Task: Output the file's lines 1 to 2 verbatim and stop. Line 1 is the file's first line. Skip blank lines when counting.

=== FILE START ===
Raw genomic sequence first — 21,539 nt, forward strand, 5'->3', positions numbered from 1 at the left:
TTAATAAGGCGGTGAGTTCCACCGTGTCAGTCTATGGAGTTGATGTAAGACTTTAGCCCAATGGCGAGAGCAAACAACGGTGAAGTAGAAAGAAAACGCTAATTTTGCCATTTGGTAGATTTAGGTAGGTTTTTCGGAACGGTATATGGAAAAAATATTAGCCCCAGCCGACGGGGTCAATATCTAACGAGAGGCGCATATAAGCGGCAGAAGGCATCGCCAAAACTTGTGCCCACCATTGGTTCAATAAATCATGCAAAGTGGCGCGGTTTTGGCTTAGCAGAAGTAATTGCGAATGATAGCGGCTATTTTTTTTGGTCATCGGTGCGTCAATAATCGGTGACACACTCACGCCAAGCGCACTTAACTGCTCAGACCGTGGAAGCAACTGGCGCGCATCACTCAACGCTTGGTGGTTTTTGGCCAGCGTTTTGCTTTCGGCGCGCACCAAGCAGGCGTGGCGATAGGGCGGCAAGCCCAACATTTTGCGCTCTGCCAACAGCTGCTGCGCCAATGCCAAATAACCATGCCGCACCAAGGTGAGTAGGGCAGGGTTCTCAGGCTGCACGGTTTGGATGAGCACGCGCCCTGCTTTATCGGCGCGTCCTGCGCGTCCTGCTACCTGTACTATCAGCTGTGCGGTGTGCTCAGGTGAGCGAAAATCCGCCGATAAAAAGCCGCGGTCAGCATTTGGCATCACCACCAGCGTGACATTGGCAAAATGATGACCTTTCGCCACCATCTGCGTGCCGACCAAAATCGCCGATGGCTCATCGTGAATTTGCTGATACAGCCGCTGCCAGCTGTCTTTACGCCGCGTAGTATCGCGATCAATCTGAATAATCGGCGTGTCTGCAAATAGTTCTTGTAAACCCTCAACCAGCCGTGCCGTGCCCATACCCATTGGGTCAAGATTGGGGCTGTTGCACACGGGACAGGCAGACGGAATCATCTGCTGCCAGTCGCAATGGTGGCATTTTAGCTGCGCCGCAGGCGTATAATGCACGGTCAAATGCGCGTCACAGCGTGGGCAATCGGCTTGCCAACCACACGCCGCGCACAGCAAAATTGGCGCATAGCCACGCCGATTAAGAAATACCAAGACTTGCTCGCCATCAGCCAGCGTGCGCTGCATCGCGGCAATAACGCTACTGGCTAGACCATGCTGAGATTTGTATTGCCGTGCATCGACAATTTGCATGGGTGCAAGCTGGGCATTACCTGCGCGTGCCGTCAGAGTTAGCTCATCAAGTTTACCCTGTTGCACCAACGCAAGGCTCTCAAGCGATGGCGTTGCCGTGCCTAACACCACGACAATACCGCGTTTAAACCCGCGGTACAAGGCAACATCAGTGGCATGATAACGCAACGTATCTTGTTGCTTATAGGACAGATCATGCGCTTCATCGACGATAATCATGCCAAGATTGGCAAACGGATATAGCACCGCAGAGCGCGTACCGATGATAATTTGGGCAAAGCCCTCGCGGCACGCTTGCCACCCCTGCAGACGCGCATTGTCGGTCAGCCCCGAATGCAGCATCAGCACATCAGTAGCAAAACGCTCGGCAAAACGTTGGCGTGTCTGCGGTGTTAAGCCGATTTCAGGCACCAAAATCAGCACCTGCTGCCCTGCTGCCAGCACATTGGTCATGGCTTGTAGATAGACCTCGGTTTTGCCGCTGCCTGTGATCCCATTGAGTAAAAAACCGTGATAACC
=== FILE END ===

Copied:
Raw genomic sequence first — 21,539 nt, forward strand, 5'->3', positions numbered from 1 at the left:
TTAATAAGGCGGTGAGTTCCACCGTGTCAGTCTATGGAGTTGATGTAAGACTTTAGCCCAATGGCGAGAGCAAACAACGGTGAAGTAGAAAGAAAACGCTAATTTTGCCATTTGGTAGATTTAGGTAGGTTTTTCGGAACGGTATATGGAAAAAATATTAGCCCCAGCCGACGGGGTCAATATCTAACGAGAGGCGCATATAAGCGGCAGAAGGCATCGCCAAAACTTGTGCCCACCATTGGTTCAATAAATCATGCAAAGTGGCGCGGTTTTGGCTTAGCAGAAGTAATTGCGAATGATAGCGGCTATTTTTTTTGGTCATCGGTGCGTCAATAATCGGTGACACACTCACGCCAAGCGCACTTAACTGCTCAGACCGTGGAAGCAACTGGCGCGCATCACTCAACGCTTGGTGGTTTTTGGCCAGCGTTTTGCTTTCGGCGCGCACCAAGCAGGCGTGGCGATAGGGCGGCAAGCCCAACATTTTGCGCTCTGCCAACAGCTGCTGCGCCAATGCCAAATAACCATGCCGCACCAAGGTGAGTAGGGCAGGGTTCTCAGGCTGCACGGTTTGGATGAGCACGCGCCCTGCTTTATCGGCGCGTCCTGCGCGTCCTGCTACCTGTACTATCAGCTGTGCGGTGTGCTCAGGTGAGCGAAAATCCGCCGATAAAAAGCCGCGGTCAGCATTTGGCATCACCACCAGCGTGACATTGGCAAAATGATGACCTTTCGCCACCATCTGCGTGCCGACCAAAATCGCCGATGGCTCATCGTGAATTTGCTGATACAGCCGCTGCCAGCTGTCTTTACGCCGCGTAGTATCGCGATCAATCTGAATAATCGGCGTGTCTGCAAATAGTTCTTGTAAACCCTCAACCAGCCGTGCCGTGCCCATACCCATTGGGTCAAGATTGGGGCTGTTGCACACGGGACAGGCAGACGGAATCATCTGCTGCCAGTCGCAATGGTGGCATTTTAGCTGCGCCGCAGGCGTATAATGCACGGTCAAATGCGCGTCACAGCGTGGGCAATCGGCTTGCCAACCACACGCCGCGCACAGCAAAATTGGCGCATAGCCACGCCGATTAAGAAATACCAAGACTTGCTCGCCATCAGCCAGCGTGCGCTGCATCGCGGCAATAACGCTACTGGCTAGACCATGCTGAGATTTGTATTGCCGTGCATCGACAATTTGCATGGGTGCAAGCTGGGCATTACCTGCGCGTGCCGTCAGAGTTAGCTCATCAAGTTTACCCTGTTGCACCAACGCAAGGCTCTCAAGCGATGGCGTTGCCGTGCCTAACACCACGACAATACCGCGTTTAAACCCGCGGTACAAGGCAACATCAGTGGCATGATAACGCAACGTATCTTGTTGCTTATAGGACAGATCATGCGCTTCATCGACGATAATCATGCCAAGATTGGCAAACGGATATAGCACCGCAGAGCGCGTACCGATGATAATTTGGGCAAAGCCCTCGCGGCACGCTTGCCACCCCTGCAGACGCGCATTGTCGGTCAGCCCCGAATGCAGCATCAGCACATCAGTAGCAAAACGCTCGGCAAAACGTTGGCGTGTCTGCGGTGTTAAGCCGATTTCAGGCACCAAAATCAGCACCTGCTGCCCTGCTGCCAGCACATTGGTCATGGCTTGTAGATAGACCTCGGTTTTGCCGCTGCCTGTGATCCCATTGAGTAAAAAACCGTGATAACC